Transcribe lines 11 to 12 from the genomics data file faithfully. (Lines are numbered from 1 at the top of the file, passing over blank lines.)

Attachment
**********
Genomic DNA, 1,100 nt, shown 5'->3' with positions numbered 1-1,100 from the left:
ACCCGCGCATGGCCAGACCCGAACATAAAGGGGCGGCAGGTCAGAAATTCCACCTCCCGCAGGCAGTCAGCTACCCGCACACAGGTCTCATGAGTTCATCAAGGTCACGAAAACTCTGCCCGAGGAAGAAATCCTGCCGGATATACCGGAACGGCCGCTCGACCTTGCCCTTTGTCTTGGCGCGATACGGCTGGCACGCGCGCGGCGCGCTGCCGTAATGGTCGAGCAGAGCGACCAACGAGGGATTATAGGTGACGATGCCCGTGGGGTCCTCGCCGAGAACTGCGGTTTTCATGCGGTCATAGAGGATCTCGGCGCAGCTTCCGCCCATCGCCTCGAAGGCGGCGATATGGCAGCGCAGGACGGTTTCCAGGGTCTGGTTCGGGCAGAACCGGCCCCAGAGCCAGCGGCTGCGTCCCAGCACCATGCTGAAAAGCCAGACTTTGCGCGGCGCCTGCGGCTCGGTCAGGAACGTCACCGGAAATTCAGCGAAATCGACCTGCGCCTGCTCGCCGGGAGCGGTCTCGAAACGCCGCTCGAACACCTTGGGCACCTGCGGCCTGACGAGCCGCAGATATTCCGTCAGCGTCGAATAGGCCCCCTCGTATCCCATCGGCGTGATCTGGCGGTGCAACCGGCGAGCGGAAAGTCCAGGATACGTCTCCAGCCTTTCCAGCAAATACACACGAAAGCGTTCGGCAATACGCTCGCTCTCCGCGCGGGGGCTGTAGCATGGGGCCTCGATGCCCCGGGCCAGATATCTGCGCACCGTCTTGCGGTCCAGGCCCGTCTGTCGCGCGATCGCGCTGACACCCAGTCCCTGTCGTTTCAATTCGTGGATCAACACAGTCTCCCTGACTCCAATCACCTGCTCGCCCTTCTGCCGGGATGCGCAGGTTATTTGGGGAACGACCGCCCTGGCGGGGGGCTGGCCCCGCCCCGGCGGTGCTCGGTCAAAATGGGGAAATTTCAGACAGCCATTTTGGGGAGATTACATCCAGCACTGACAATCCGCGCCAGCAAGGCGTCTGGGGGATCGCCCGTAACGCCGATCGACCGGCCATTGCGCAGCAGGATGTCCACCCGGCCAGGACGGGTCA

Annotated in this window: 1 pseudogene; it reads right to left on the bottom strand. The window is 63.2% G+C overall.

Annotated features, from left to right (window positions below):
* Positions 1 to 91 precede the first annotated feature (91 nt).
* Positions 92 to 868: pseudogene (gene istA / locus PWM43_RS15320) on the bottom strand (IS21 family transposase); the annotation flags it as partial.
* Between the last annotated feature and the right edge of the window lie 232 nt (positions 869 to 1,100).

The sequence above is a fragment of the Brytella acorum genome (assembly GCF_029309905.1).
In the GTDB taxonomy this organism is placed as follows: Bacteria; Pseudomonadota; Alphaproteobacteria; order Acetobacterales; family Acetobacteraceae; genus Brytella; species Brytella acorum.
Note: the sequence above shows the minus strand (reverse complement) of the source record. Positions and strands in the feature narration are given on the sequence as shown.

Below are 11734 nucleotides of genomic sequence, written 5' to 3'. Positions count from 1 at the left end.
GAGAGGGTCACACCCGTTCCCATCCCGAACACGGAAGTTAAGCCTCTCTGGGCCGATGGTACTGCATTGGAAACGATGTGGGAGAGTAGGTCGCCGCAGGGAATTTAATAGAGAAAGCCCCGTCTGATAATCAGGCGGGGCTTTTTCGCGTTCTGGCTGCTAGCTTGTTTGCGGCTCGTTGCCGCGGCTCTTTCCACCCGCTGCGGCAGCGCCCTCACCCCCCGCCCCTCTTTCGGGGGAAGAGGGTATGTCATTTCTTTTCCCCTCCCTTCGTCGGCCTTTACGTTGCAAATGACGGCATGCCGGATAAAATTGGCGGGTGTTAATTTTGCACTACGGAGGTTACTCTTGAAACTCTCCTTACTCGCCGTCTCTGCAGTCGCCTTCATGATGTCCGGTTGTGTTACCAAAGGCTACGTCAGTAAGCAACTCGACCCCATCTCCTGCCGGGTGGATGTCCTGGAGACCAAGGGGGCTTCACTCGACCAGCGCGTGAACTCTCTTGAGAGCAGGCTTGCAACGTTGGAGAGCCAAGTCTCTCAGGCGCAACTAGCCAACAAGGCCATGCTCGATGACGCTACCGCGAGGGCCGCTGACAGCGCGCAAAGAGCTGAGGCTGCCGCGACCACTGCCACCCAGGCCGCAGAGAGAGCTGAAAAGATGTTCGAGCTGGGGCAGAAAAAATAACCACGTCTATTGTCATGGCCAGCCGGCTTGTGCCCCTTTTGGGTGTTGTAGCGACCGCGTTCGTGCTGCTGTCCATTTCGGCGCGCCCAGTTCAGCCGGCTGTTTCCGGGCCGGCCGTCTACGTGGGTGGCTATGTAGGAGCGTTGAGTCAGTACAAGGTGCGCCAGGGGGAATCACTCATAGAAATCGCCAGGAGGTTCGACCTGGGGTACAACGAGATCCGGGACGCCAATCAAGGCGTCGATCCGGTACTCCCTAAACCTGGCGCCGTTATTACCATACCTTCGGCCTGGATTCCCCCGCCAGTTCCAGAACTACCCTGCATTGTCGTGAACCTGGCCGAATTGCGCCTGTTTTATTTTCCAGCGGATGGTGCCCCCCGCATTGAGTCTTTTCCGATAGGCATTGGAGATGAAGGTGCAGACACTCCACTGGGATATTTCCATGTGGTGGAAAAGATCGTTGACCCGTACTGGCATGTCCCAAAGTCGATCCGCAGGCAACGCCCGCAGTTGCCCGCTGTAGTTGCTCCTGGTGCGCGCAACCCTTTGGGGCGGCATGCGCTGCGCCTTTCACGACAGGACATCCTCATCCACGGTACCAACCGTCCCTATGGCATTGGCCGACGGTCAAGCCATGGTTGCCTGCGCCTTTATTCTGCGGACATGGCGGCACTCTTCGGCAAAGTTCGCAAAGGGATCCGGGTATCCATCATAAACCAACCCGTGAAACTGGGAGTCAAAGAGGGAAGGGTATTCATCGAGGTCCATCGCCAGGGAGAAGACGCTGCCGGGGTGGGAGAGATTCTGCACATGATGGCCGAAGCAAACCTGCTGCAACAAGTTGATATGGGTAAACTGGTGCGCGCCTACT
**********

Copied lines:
Below are 11734 nucleotides of genomic sequence, written 5' to 3'. Positions count from 1 at the left end.
GAGAGGGTCACACCCGTTCCCATCCCGAACACGGAAGTTAAGCCTCTCTGGGCCGATGGTACTGCATTGGAAACGATGTGGGAGAGTAGGTCGCCGCAGGGAATTTAATAGAGAAAGCCCCGTCTGATAATCAGGCGGGGCTTTTTCGCGTTCTGGCTGCTAGCTTGTTTGCGGCTCGTTGCCGCGGCTCTTTCCACCCGCTGCGGCAGCGCCCTCACCCCCCGCCCCTCTTTCGGGGGAAGAGGGTATGTCATTTCTTTTCCCCTCCCTTCGTCGGCCTTTACGTTGCAAATGACGGCATGCCGGATAAAATTGGCGGGTGTTAATTTTGCACTACGGAGGTTACTCTTGAAACTCTCCTTACTCGCCGTCTCTGCAGTCGCCTTCATGATGTCCGGTTGTGTTACCAAAGGCTACGTCAGTAAGCAACTCGACCCCATCTCCTGCCGGGTGGATGTCCTGGAGACCAAGGGGGCTTCACTCGACCAGCGCGTGAACTCTCTTGAGAGCAGGCTTGCAACGTTGGAGAGCCAAGTCTCTCAGGCGCAACTAGCCAACAAGGCCATGCTCGATGACGCTACCGCGAGGGCCGCTGACAGCGCGCAAAGAGCTGAGGCTGCCGCGACCACTGCCACCCAGGCCGCAGAGAGAGCTGAAAAGATGTTCGAGCTGGGGCAGAAAAAATAACCACGTCTATTGTCATGGCCAGCCGGCTTGTGCCCCTTTTGGGTGTTGTAGCGACCGCGTTCGTGCTGCTGTCCATTTCGGCGCGCCCAGTTCAGCCGGCTGTTTCCGGGCCGGCCGTCTACGTGGGTGGCTATGTAGGAGCGTTGAGTCAGTACAAGGTGCGCCAGGGGGAATCACTCATAGAAATCGCCAGGAGGTTCGACCTGGGGTACAACGAGATCCGGGACGCCAATCAAGGCGTCGATCCGGTACTCCCTAAACCTGGCGCCGTTATTACCATACCTTCGGCCTGGATTCCCCCGCCAGTTCCAGAACTACCCTGCATTGTCGTGAACCTGGCCGAATTGCGCCTGTTTTATTTTCCAGCGGATGGTGCCCCCCGCATTGAGTCTTTTCCGATAGGCATTGGAGATGAAGGTGCAGACACTCCACTGGGATATTTCCATGTGGTGGAAAAGATCGTTGACCCGTACTGGCATGTCCCAAAGTCGATCCGCAGGCAACGCCCGCAGTTGCCCGCTGTAGTTGCTCCTGGTGCGCGCAACCCTTTGGGGCGGCATGCGCTGCGCCTTTCACGACAGGACATCCTCATCCACGGTACCAACCGTCCCTATGGCATTGGCCGACGGTCAAGCCATGGTTGCCTGCGCCTTTATTCTGCGGACATGGCGGCACTCTTCGGCAAAGTTCGCAAAGGGATCCGGGTATCCATCATAAACCAACCCGTGAAACTGGGAGTCAAAGAGGGAAGGGTATTCATCGAGGTCCATCGCCAGGGAGAAGACGCTGCCGGGGTGGGAGAGATTCTGCACATGATGGCCGAAGCAAACCTGCTGCAACAAGTTGATATGGGTAAACTGGTGCGCGCCTACT